happy toad

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OK, so in recap the general consensus is that the frogs are being collected from a different locale now, and most likely do not posses the ability to display green coloration dorsally? I mean it is well documented that certain vitamins help color up frogs, but that only seems to relate to the red ventral surfaces. Also, it seems a bit unlikely that the pure brown frogs in my area (sadly) can, under the right conditions, return back to the green color. It seems that if a green frog was stressed it's color would just fade to a really deep green, not complete brown. But these are just armchair theories and I guess at least the frogs are still healthy, hardy, and active.
 

happy toad

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OK, sorry I keep going on about this, I just really like the grass green frogs and I am hoping to be able to keep them like that. Also, I have found a little bit of confusing information while reading and some clarification would be helpful. First I read that deep water sections make for happy, healthy, colorful frogs. Then later I read that upon lowering the water level, the frogs increased activity and frequented the water area more often. Does this prove that it doesn't really matter and any water level will lead to a happy frog, or is it one level is actually better? The same thing was repeated with food items with countered observations about the success of worms or crickets, and then again with need to supplement or not to supplement. Sorry for my ramblings & long string of posts.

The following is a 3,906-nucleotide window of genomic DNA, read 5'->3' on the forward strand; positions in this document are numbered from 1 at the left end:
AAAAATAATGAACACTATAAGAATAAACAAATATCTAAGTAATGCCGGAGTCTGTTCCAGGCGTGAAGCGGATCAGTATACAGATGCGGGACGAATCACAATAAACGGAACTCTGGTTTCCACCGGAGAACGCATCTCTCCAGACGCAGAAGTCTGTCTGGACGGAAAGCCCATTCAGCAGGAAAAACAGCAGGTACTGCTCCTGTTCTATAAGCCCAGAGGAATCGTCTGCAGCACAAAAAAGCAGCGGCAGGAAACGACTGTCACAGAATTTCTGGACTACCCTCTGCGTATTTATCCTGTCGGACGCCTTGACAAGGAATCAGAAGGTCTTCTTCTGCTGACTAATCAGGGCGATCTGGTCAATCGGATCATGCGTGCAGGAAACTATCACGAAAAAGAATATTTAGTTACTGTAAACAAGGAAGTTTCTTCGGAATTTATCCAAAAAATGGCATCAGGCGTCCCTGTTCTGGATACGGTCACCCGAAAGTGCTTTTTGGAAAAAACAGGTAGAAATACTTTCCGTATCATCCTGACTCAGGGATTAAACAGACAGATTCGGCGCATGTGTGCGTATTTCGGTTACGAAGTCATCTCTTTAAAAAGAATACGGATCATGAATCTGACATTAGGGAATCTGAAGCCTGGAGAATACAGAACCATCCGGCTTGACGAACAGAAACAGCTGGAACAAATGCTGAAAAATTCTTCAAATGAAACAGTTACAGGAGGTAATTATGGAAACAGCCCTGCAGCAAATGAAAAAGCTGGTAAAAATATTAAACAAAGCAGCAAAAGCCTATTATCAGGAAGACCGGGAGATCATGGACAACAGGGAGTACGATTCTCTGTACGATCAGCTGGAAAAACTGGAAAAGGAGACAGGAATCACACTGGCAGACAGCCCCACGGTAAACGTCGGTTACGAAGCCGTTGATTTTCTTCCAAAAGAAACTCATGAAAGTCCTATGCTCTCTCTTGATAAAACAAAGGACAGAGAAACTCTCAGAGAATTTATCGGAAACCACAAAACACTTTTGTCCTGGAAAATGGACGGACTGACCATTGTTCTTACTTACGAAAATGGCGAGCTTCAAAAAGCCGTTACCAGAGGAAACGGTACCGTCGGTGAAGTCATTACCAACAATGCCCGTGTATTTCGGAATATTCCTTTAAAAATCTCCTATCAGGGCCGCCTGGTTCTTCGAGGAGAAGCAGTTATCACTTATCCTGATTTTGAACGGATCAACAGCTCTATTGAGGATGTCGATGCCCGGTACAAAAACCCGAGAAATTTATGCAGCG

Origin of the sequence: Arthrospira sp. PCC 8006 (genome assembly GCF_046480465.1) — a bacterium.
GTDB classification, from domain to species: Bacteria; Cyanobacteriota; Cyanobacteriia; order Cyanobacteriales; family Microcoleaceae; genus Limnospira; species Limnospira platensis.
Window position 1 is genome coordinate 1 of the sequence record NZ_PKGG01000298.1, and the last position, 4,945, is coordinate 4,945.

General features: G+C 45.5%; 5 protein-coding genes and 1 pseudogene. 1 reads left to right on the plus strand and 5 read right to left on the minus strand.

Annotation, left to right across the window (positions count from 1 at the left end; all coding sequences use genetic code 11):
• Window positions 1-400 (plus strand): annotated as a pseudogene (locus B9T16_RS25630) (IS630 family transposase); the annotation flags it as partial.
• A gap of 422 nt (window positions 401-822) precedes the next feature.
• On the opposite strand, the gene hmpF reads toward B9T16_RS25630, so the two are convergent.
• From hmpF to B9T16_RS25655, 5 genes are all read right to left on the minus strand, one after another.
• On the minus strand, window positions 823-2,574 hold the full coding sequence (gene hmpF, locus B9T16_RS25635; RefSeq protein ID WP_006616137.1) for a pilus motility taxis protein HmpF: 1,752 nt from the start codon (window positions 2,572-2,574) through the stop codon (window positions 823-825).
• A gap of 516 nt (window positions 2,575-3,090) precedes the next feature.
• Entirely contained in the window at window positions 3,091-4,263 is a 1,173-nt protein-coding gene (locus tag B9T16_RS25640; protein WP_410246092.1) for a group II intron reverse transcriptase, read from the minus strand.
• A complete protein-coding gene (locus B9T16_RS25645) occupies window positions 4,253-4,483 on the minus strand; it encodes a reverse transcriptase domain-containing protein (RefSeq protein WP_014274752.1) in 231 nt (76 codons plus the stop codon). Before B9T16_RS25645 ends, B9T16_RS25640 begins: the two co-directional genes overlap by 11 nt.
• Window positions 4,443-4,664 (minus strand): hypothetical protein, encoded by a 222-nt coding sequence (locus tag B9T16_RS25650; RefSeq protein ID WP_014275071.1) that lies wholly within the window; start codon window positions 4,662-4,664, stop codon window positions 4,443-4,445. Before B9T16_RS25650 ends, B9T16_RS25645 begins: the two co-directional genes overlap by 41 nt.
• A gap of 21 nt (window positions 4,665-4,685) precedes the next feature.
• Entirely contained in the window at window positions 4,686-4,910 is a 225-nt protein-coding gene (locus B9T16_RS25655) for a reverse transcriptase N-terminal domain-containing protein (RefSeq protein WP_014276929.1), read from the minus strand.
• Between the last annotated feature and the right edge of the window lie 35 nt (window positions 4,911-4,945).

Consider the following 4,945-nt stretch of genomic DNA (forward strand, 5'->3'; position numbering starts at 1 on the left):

Tappers

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Right!

Having had my happy crew for many moons now, I've found that amongst the green form that I have there is considerable variation. One of my males is normally bright green, regardless of temperature, feeding, activity etc but all individuals showed a gain in colour after being fed on some green moth caterpillars that I removed from my Brassica plants (hence knew to be non-toxic).

As has been mentioned above, it is probably not carotenes that help with dorsal colour but luteins and these are not always found in the same sources. Animals which are greeny-black are capable of showing the clearer green colour but the 'Russian form' which may well be a subspecies (good point Vincent) is of a more golden brown colour and probably lacks the required pigmentation to go green.

Regarding depth and B. orientalis, I have read that they prefer shallower water than their congeners such as B. bombina but I think the best solution is to give them the choice with well-designed haul out points and vegetation. It's easy to provide shallow areas in deep water and give the residents the choice and security of deeper water.
 

SludgeMunkey

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Another thing to keep in mind is they do change color a bit dependent on temperature and stress levels. My green ones dull down quite a bit to almost olive drab until I turn the food loose in there, then they brighten right up.